Game Review

by Dave Riley,

Tokyo Jungle


Tokyo Jungle
Humanity has perished and survival of the fittest has returned to Tokyo. Animals of all breeds are forced to survive on the mean streets of Shibuya by any means necessary.

In the year 20XX -- 'X' being the way we denote the post-apocalypse, as prescribed by Fist of the North Star -- the ticker-tape display informs the scrappy Pomeranian that the great Boar Daimyo has claimed the streets of Dogenzaka as his territory. The Pomeranian sends his pack of recently-born, kill-hungry progeny out to establish relations. But boars don't establish relations, they mostly just gore things; and so the illustrious Pomeranian bloodline is wiped out in an instant and the Tokyo Jungle continues unaware.

Humanity has brought about its own demise, we don't really know the hows or whys, and nature has reclaimed Shibuya, its surrounding neighborhoods, and presumably the whole world. Survival of the fittest has returned to Tokyo and the now-feral housepets have learned to fend for themselves. Stalking through the tall grass, the playable pomeranian (or house cat, or hyena) hunts easy prey like rabbits and chickens until he's able to gather up the courage (and calories) to find a mate and reproduce, at which point his young brood takes the reins, and travels a little farther, and kills animals a little bigger, and explores places a little more dangerous.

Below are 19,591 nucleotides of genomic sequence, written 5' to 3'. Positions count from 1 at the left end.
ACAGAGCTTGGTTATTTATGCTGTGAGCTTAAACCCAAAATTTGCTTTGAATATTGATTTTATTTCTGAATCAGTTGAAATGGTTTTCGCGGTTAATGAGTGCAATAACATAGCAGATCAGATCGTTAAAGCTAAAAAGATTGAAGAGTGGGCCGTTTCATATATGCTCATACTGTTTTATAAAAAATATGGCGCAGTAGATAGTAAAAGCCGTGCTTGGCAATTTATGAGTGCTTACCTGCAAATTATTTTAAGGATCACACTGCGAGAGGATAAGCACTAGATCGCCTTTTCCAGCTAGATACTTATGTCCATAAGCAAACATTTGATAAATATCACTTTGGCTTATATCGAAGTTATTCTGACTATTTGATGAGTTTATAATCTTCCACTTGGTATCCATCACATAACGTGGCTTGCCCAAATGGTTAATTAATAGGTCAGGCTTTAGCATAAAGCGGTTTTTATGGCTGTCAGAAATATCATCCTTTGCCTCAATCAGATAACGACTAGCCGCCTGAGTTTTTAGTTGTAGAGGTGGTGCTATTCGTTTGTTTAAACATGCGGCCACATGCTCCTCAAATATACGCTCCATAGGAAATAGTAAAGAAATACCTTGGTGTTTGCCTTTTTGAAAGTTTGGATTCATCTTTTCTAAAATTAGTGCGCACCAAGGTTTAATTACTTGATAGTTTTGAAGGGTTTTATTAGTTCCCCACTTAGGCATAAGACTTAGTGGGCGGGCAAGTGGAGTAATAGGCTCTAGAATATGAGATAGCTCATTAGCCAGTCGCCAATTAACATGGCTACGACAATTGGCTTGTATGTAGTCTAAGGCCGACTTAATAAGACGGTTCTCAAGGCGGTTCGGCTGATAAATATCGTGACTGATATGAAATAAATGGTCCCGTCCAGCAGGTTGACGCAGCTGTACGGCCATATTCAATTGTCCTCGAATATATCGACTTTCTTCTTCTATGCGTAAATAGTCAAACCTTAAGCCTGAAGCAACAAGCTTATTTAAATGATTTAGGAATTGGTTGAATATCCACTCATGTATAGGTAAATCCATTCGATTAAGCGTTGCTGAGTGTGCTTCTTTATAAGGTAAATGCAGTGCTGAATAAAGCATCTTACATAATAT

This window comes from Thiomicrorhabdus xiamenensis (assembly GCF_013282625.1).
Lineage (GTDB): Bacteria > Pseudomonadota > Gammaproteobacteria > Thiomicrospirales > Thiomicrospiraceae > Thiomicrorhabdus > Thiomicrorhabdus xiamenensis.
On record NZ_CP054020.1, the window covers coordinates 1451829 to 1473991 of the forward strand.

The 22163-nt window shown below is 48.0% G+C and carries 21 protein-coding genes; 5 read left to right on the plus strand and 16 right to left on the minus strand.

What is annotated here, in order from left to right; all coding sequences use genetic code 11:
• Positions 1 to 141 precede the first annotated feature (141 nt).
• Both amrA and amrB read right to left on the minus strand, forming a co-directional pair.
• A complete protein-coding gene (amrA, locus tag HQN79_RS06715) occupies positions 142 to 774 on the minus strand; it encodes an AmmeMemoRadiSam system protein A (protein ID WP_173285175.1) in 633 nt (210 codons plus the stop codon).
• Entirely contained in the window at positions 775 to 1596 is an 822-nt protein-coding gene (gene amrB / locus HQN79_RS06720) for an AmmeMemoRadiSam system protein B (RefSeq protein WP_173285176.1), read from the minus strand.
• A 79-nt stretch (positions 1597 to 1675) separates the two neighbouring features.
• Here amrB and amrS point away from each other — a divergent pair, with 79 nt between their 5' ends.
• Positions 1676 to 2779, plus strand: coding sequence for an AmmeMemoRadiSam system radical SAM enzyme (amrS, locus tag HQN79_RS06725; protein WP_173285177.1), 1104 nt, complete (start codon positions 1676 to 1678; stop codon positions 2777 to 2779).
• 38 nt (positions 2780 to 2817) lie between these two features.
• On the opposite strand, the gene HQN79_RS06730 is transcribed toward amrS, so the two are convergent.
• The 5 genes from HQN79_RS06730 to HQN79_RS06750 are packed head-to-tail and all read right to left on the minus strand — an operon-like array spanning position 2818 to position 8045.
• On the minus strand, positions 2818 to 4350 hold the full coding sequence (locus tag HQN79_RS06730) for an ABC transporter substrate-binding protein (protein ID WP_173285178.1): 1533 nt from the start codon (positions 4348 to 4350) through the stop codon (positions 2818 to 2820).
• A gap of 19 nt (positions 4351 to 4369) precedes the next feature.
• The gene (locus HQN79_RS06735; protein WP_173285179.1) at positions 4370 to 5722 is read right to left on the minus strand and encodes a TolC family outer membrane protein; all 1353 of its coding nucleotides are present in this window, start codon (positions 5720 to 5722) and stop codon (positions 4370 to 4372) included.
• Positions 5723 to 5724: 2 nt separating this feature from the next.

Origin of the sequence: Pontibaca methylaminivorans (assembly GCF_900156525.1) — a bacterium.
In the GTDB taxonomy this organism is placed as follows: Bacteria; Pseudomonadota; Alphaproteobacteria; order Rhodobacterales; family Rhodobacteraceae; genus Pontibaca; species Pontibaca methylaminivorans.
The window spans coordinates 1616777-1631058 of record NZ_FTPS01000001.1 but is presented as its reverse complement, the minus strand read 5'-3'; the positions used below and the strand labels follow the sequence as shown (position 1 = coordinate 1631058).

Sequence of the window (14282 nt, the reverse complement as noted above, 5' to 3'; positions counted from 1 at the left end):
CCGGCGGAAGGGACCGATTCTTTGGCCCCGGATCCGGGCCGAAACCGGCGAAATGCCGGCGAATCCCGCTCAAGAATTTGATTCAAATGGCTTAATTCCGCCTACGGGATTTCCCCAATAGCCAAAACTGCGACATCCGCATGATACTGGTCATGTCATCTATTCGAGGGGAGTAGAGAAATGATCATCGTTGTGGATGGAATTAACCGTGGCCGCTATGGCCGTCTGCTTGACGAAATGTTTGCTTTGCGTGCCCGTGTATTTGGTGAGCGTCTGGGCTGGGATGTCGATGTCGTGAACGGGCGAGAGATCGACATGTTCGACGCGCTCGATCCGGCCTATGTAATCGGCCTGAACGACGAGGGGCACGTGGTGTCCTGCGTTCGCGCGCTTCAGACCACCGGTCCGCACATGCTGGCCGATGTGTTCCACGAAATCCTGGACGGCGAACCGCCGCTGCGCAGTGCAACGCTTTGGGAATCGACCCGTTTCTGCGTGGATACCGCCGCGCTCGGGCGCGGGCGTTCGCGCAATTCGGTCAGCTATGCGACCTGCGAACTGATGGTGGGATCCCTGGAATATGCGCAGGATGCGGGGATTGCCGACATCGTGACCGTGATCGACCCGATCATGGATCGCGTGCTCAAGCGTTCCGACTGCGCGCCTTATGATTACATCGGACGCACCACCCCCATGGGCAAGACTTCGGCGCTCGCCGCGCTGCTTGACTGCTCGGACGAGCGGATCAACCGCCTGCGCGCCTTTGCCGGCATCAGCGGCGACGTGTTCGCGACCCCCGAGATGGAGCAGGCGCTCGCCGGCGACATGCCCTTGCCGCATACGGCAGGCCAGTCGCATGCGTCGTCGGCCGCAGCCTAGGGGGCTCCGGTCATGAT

Beneath its dog-eat-dog skin, Tokyo Jungle is a roguelike with the standard trappings of randomly generated encounters and permanent death, but the actual play-style mimics Metal Gear stealth action, where you must hide in the grass to avoid the watchful eyes of more powerful animals, whose awareness of you is represented by "Danger!" and "Caution!" icons that numerically tick down as they lose interest.

Its open world isn't very big and its graphics look closer to 2004 than 20XX, but its hard to hold these things against it because its concept is so charming. Tokyo Jungle's world has a Milo and Otis kind of wonder to it, where everything feels very large and very far away. Even after several playthroughs you may have only explored the Shibuya Station starting area (can we imagine the animals to be paying homage to their spirit beast, Hachiko?) and its immediate neighbors, while the most distant areas maintain an almost mythical character. The farthest areas, the Yamanote Line and Yoyogi Park, are reached only in the later years, when the world is almost completely subsumed by toxic fog, or the player's hunger meter is near-empty, or the path is nigh-impassable because of prowling leopards and lions.